Pink Sheet is part of Informa PLC

This site is operated by a business or businesses owned by Informa PLC and all copyright resides with them. Informa PLC’s registered office is 5 Howick Place, London SW1P 1WG. Registered in England and Wales. Number 8860726.

This copy is for your personal, non-commercial use. For high-quality copies or electronic reprints for distribution to colleagues or customers, please call +44 (0) 20 3377 3183

Printed By


FDA under pressure for BPA safety

This article was originally published in The Tan Sheet

Executive Summary

Following a Sept. 17 study in the Journal of American Medical Association that finds higher concentrations of Bisphenol A in human urine is associated with cardiovascular disease, diabetes and liver-enzyme abnormalities, Reps. Rosa DeLauro, D-Conn., and John Dingell, D-Mich., criticize FDA's determination that BPA in food lining containers is safe. DeLauro says in a Sept. 16 release that FDA's stance on BPA's safety is "perplexing and dangerous." Likewise, Dingell urged the agency to "take careful notice of this new research during its Science Board meeting on Bisphenol A" Sept. 16, according to a same-day release. The most recent JAMA study does not conclusively link BPA in food containers as a cause of the associated diseases

You may also be interested in...

Science Board looks at BPA, contaminants

The FDA advisory group receives information on current methods for detecting contaminants in agency-regulated products and plans to discuss a subcommittee's review of bisphenol A use in food contact applications at an upcoming meeting. Although FDA has determined that BPA lining food containers is safe, a September study in the Journal of American Medical Association found higher concentrations of the substance in human urine is associated with cardiovascular disease, diabetes and liver-enzyme abnormalities (1"The Tan Sheet" Sept. 22, 2008, In Brief). In an Oct. 9 Federal Register notice, FDA says the board also will discuss its 2009 agenda topics during the meeting scheduled for Oct. 31 at the Washington, DC North/Gaithersburg Hilton in Gaithersburg, Md. The agency says background material on the topics should be available at least two days before the meeting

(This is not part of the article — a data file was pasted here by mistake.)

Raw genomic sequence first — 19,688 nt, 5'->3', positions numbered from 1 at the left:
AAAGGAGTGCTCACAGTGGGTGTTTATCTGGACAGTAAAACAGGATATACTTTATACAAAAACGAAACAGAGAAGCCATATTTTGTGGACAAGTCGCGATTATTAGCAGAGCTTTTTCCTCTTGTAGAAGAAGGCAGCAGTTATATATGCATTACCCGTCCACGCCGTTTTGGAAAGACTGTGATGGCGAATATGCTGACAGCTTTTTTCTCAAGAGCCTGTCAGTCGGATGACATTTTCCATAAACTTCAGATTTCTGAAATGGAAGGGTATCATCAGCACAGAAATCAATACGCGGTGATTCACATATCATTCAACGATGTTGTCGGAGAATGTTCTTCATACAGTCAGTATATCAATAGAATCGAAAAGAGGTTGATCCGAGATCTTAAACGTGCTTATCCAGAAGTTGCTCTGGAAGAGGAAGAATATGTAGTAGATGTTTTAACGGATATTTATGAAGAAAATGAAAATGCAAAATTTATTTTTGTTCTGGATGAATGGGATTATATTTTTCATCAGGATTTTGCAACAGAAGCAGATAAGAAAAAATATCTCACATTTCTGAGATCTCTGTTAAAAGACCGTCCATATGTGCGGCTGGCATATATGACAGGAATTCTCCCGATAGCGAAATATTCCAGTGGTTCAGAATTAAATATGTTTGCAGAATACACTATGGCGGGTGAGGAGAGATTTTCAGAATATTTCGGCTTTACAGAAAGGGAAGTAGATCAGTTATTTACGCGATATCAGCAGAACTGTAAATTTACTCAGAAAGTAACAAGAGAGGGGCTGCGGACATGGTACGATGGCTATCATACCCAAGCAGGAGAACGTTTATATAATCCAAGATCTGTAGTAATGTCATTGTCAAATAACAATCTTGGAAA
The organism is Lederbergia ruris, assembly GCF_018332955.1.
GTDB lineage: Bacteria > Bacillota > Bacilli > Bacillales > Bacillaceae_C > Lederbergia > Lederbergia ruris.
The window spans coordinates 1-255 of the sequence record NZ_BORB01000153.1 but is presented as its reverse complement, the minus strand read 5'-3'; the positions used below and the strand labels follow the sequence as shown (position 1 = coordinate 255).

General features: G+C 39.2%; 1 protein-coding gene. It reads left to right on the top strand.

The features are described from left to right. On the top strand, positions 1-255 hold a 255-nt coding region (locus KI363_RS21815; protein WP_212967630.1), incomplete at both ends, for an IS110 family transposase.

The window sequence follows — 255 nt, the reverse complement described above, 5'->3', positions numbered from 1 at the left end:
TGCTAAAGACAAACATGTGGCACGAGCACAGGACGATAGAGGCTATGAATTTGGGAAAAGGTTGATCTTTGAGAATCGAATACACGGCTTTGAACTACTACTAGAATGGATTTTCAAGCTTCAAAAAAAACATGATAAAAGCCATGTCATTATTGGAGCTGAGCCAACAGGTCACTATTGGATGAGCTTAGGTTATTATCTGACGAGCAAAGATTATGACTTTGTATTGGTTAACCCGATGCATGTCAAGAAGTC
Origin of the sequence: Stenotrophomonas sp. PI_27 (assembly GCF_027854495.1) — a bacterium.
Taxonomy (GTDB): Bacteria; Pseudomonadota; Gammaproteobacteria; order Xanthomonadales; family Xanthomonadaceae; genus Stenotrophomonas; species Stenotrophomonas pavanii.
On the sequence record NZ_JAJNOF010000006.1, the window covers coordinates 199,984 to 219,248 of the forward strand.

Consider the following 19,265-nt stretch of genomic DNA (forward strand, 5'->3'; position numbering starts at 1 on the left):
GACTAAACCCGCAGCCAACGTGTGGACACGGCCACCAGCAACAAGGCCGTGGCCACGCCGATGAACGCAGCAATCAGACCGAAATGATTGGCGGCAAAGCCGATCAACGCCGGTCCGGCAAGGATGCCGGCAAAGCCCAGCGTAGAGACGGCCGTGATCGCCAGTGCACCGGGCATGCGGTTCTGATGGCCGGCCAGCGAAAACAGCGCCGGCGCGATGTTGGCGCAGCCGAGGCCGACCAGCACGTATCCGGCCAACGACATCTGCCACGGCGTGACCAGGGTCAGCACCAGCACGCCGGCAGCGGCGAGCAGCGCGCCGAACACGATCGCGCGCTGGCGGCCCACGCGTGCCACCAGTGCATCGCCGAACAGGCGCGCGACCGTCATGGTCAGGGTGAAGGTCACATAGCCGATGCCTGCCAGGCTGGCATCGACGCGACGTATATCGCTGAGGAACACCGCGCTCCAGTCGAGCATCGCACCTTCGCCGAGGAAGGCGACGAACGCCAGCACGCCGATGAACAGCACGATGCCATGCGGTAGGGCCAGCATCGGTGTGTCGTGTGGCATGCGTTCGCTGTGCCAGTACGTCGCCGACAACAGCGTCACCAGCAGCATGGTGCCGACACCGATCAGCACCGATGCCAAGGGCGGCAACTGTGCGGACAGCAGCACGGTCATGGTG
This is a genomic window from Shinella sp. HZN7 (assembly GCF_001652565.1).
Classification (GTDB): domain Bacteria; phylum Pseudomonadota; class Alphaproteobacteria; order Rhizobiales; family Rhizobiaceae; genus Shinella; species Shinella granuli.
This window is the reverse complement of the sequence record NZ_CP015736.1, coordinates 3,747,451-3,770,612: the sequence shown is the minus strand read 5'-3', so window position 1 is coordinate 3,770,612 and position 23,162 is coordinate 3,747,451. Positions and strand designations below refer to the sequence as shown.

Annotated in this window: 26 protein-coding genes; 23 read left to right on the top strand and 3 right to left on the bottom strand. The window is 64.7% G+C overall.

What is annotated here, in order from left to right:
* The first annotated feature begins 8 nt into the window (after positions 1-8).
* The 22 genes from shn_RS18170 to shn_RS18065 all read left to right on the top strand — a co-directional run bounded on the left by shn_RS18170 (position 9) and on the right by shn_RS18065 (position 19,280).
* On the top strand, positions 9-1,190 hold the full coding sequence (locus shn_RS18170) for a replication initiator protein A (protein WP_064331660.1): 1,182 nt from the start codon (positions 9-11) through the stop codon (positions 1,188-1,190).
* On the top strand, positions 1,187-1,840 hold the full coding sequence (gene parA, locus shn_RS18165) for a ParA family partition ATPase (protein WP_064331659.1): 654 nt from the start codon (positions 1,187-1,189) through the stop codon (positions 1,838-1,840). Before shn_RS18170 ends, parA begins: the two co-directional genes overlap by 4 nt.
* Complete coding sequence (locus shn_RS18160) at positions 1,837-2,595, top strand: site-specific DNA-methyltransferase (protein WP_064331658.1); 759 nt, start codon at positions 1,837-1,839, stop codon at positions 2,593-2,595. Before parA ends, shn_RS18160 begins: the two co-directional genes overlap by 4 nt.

Washington State Ecology Mulls ‘Safer’ Definition While Exploring Phthalate Alternatives In Fragrances

Marissa Smith, senior regulatory toxicologist in the Washington Department of Ecology’s Hazardous Waste and Toxics Reduction program, discusses what’s next for the state’s inaugural Safer Products go-round. “How we define ‘safer’ is really going to be the lynchpin of this whole process,” she says.

COVID-19 Deter Class Actions? No. Plaintiffs' Attorneys Have Time For More Complaints? Yes.

Class action complaints filed in 2020 against food, dietary supplement and beverage firms should pass 2019’s total as COVID-19 has not slowed litigants but has given plaintiffs’ council more time out of court to shop for new cases.





Ask The Analyst

Please Note: You can also Click below Link for Ask the Analyst
Ask The Analyst

Your question has been successfully sent to the email address below and we will get back as soon as possible. my@email.address.

All fields are required.

Please make sure all fields are completed.

Please make sure you have filled out all fields

Please make sure you have filled out all fields

Please enter a valid e-mail address

Please enter a valid Phone Number

Ask your question to our analysts